Remember the freedom of riding your bike to your friend’s house, the daring responsibility and independence. Allow your children the opportunities to experience age-appropriate independence.

  3. Nothing wrong with wombats. 🙂

  4. I agree that there are parents who want to let their children live a free childhood but appear to need approval from society to let them. The safety mob really have squeezed the life out of childhood.

    My 11 and 8 year old children walked too a park to play after school today. It was their first time there and as usual, no children around but those escorted by a parent. My children are feeling weird here in Sydney where, unlike life in Rockhampton, there are no children socialising in public. It’s like we have moved into a child free zone.

  5. I have been letting my 9 year old ride his bike all summer — to the park, to his friends, to the local canal. I did just say no to riding the bike to Target, however. Not so much a free range issue as a money issue. Time enough for him to get caught shop lifting when he’s a teenager.

  6. My friend’s 8 year old drives her nuts! She has 2 sets of twins and he is from the older set. Once she saw how comfortable I was with letting my 8 yr old bike to her house she started letting him bike to our house. Of course it helped that she was thrilled to get him out of the house.

    They now go back and forth at will and we both feel liberated!

    Of course my son was spotted practically getting creamed by a car while crossing the street to her house….. but we reviewed the strategy for crossing a street and I continue to let him do it. (also, what I don’t know won’t hurt me).

  7. It is good to know that free-range parents sometimes find other parents welcome the example rather than fighting it. I hope to have such luck when my girl is older. I think one mom on the block will be a problem, but another seems more relaxed than me.

  8. How are kids supposed to grow up and become Tour de France Champions if they don’t start riding their bikes some significant distances starting at a young age?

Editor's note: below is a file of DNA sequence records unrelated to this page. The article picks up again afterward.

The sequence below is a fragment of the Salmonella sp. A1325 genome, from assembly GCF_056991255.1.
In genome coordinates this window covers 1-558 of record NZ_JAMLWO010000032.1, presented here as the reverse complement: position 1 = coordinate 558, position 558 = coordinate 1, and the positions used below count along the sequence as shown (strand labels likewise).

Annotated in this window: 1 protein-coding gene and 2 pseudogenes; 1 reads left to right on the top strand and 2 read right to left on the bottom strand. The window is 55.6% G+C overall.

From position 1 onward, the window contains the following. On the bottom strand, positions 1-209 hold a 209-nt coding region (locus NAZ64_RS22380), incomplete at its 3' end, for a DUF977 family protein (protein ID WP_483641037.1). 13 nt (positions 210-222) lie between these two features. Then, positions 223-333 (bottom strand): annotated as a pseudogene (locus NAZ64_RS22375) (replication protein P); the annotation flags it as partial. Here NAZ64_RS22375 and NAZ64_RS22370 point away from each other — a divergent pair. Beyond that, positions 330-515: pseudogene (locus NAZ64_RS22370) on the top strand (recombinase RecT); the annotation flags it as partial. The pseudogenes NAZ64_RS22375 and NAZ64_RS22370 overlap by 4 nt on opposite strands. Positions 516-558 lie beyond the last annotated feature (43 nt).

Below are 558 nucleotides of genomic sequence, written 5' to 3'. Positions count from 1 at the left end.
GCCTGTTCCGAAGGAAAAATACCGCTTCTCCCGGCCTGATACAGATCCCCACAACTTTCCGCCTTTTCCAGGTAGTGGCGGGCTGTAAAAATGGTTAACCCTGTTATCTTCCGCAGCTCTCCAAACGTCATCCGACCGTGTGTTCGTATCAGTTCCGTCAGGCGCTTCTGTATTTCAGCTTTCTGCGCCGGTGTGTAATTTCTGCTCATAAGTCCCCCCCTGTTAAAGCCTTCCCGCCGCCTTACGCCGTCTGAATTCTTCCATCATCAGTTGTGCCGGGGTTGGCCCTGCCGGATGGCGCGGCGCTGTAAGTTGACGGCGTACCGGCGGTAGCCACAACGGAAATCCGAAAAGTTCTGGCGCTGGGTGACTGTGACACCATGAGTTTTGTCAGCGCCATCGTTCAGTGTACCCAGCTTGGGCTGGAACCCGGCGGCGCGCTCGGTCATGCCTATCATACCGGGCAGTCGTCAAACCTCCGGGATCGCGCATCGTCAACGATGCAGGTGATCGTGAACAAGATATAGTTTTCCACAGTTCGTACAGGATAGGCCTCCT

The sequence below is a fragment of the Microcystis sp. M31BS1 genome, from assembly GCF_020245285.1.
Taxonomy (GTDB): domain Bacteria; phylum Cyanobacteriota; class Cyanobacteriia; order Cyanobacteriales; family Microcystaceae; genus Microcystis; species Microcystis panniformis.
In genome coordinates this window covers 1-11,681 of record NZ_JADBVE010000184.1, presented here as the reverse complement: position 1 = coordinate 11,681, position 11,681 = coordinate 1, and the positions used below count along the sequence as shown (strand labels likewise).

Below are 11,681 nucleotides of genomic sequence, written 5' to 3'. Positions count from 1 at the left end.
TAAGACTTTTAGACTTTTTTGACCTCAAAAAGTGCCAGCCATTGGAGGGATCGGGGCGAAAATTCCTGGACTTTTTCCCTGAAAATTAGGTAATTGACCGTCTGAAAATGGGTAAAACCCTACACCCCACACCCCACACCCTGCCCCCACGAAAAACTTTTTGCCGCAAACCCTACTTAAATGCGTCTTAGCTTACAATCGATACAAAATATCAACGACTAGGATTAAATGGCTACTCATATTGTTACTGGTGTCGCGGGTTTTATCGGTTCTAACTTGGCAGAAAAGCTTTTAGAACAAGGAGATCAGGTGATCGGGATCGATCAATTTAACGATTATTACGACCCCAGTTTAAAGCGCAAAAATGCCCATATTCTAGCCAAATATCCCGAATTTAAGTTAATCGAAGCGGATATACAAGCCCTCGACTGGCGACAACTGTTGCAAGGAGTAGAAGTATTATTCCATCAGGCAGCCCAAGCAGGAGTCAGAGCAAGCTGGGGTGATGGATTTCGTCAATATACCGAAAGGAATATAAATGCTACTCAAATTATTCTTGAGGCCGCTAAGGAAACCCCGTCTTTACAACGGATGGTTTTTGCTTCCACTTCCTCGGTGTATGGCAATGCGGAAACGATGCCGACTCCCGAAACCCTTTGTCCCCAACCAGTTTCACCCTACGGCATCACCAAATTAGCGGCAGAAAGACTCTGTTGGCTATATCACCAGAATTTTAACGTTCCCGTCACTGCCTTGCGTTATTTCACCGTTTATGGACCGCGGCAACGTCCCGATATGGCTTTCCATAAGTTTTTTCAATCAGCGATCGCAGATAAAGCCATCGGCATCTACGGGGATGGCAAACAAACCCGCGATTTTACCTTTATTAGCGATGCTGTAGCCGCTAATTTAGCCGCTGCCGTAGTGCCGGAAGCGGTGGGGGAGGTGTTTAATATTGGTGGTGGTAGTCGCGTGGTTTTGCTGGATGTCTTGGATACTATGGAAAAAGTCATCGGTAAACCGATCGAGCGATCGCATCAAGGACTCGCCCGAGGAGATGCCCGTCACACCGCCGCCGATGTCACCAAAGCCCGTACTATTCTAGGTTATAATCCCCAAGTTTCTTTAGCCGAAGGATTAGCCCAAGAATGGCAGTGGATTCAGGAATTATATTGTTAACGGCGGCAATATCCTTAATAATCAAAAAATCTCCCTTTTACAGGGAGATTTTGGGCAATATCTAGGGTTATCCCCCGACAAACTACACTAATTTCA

9. When I was a kid, I loved the independence of riding my bike everywhere. To me, it was like a “kid car”; a vehicle I could operate and drive myself !!!!

    Sometimes if you are the parent that lets your kid ride their bike independently, it will encourage other parents of your kids friends to branch out and let their child go along with yours. Then, after a while and they’ve all came back in one piece (sometime mine didn’t, scraped knees and elbow from falling off but far from horrific) the other parents let their kids out by themselves to ride to your kids house. It’s a chain reaction with great results. Sometimes you just need that other that “can” to help out the other kids “who want to”. And like me, they get the independence and freedom to play, explore and even [i]drive[/i] themselves around !!!!

  10. “The “safety” movement has created sort of a mob mentality with parents, but a lot of people don’t necessarily want to subscribe to it. They just think making a lot of rules and restrictions is what good parents do.”

    This this this. Yes yes yes. And this ought to make some of us a little more patient with “helicopter parents” — what we’re fighting here is not always incorrigible beliefs about safety, or a paranoid attitude, but an unexamined mentality about what constitutes good parenting, and of a course a strong natural desire to be that “good parent.” Gentle persuasion and calm example can go a long way here.